Several EU countries that we are unable to sell to are interested in our products, but we cannot start activities there because of the EU regulation. In short, the problem is the lack of EU regulation. So some countries have a relaxed way of dealing with that and say that if you can prove products are safe, then you can sell there, which is the case in Denmark.
But other countries have said that until EU law is harmonized, it is not allowed e.g. Switzerland, Sweden, and parts of France. With new EU regulation, that should definitely open up more possibilities. It would also open up the opportunity to import crickets from developing countries such as Cambodia, which is not possible right now as not only are they not seen as an organic food, they are not even considered a food. But regulation should help!
It seems that you have really put yourself out there, especially when there’s no regulation or an established market. As a CBS student, what attracted you to the entrepreneurial life, selling insects, as opposed to a conventional consultancy job like many graduates pursue?
That’s a good question. It was essentially a turn of events. I had my first experience of entrepreneurship at CBS while running a little company together with my brother. But at the time, I didn’t think I would be an entrepreneur.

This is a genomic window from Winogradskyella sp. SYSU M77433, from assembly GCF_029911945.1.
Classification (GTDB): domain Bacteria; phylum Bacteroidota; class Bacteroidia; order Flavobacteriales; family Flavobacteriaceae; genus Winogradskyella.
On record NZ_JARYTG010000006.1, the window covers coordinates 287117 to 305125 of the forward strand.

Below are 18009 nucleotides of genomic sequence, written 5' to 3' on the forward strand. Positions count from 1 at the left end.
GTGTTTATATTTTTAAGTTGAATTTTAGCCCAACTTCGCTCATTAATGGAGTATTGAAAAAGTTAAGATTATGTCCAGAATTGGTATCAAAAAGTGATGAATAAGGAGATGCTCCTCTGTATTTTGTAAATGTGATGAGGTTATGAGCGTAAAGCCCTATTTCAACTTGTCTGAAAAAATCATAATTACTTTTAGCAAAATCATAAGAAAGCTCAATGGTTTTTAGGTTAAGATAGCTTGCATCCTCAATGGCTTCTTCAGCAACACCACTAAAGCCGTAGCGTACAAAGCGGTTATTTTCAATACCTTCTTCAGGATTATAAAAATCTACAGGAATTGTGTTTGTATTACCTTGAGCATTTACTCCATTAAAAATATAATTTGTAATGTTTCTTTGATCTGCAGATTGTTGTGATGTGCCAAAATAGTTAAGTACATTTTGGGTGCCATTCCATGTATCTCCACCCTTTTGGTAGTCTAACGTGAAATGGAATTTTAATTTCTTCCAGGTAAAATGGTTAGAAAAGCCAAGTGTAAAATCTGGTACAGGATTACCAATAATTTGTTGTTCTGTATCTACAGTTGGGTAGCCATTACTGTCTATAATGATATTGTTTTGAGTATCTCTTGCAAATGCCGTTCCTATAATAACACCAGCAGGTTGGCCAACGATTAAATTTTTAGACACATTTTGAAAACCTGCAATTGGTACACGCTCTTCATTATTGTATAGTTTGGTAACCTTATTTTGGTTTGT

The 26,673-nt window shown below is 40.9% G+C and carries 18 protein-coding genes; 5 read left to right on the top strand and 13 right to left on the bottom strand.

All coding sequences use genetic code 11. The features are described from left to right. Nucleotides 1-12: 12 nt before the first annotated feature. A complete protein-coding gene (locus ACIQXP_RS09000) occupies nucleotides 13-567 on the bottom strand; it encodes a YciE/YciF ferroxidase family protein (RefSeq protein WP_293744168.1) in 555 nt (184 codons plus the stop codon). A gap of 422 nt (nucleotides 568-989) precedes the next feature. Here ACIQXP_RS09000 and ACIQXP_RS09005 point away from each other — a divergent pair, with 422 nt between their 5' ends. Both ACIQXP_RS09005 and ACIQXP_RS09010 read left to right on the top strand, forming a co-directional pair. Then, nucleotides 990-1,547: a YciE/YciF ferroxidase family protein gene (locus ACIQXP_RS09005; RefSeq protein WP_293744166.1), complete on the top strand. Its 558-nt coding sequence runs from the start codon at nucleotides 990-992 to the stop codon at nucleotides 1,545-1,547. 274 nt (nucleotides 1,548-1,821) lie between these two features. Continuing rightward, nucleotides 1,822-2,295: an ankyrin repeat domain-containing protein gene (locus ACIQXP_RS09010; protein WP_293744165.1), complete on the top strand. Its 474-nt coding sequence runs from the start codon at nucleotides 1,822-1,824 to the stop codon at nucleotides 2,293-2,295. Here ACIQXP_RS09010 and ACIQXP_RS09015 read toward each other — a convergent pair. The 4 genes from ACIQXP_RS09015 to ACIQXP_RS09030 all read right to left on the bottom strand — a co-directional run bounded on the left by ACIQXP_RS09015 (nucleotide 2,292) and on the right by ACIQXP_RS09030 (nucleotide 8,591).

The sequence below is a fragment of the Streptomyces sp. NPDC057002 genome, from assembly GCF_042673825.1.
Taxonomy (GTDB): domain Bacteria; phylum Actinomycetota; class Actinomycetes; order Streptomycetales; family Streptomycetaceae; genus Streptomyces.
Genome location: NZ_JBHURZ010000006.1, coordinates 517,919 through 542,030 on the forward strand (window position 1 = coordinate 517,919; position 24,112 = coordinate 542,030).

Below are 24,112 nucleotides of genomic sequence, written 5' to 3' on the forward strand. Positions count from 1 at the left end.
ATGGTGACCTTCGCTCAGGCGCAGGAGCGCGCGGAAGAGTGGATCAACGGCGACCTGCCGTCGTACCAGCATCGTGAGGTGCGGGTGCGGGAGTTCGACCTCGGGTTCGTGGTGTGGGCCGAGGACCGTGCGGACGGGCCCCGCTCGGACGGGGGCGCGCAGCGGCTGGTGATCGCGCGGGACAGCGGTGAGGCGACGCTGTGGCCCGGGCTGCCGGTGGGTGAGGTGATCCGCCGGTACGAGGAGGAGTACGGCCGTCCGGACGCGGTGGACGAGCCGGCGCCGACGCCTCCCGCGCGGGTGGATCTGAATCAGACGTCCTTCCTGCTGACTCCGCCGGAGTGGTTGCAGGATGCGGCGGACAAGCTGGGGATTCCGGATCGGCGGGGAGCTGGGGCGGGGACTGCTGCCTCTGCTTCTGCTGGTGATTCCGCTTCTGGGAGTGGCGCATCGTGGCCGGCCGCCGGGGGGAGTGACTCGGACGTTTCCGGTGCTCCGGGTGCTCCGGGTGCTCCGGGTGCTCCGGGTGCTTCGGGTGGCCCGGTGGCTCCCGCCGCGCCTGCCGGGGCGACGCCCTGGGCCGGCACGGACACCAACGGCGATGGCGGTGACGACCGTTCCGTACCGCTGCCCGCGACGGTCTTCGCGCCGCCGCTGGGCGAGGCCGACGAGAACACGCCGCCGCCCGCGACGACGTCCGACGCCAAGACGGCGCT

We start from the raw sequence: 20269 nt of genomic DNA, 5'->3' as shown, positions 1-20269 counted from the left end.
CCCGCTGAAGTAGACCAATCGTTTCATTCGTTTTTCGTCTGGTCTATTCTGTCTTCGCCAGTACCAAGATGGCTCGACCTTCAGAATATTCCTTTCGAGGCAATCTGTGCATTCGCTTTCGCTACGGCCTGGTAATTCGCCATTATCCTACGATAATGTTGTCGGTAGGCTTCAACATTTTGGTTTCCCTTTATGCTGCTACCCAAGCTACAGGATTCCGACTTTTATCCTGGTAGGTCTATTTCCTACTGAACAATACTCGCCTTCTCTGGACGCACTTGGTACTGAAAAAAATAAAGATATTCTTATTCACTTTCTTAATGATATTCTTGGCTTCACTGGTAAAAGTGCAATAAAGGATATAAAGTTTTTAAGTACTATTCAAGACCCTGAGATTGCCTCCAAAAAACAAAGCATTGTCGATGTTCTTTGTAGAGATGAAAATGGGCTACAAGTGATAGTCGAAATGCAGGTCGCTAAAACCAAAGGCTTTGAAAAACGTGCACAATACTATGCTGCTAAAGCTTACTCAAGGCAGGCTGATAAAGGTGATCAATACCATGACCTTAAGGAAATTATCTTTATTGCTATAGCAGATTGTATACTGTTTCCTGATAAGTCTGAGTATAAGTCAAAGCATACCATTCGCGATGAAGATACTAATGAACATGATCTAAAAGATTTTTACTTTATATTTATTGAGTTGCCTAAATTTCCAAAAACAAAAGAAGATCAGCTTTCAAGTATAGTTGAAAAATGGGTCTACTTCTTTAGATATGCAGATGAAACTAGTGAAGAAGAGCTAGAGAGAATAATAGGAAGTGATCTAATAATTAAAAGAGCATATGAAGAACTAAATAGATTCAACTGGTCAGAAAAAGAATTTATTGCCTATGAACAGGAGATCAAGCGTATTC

However, when I finished CBS, I studied International Development and Gender Studies, and I was really interested in International Development and how to combine that with Business Studies. That didn’t really become clear to me from my studies, so I decided to go the NGO route like the UN, but I met someone who wanted to start another company working with women in prison in Peru.
By starting something from scratch, it was easier to make an impact and create results very fast
Then it became clearer to me that you can actually start something yourself, and it was a great way of combining business with a charity aspect that is more lasting and sustainable than starting an NGO or becoming a consultant.
By starting something from scratch, it was easier to make an impact and create results very fast.
This is what attracted me to this idea and amazing opportunity to make insects become more accepted, and really change the way we think about something. The green and social aspect of this business idea as a combination really makes sense to me now. Looking for a classic job at a company wasn’t really on the agenda at the time, though now it may be easier to find a job that has a combination of those two elements. I think it was a little more difficult back then.
For the uninitiated, myself included, it is not easy to imagine that eating insects will ever become entirely normal. With ever more mouths to feed in the world, and in light of climate change, the reasoning behind eating insects is becoming increasingly evident, however. Yet, while insects may offer us a silver bullet to halt the unsustainable consumption of food in society, the stigma of insects remains a looming obstacle to accepting them in our everyday diets.
But as I bit into my buffalo-worm bar, it dawned on me. It was an anti-climactic realization that insects don’t actually taste bad. On the contrary, they taste pretty good!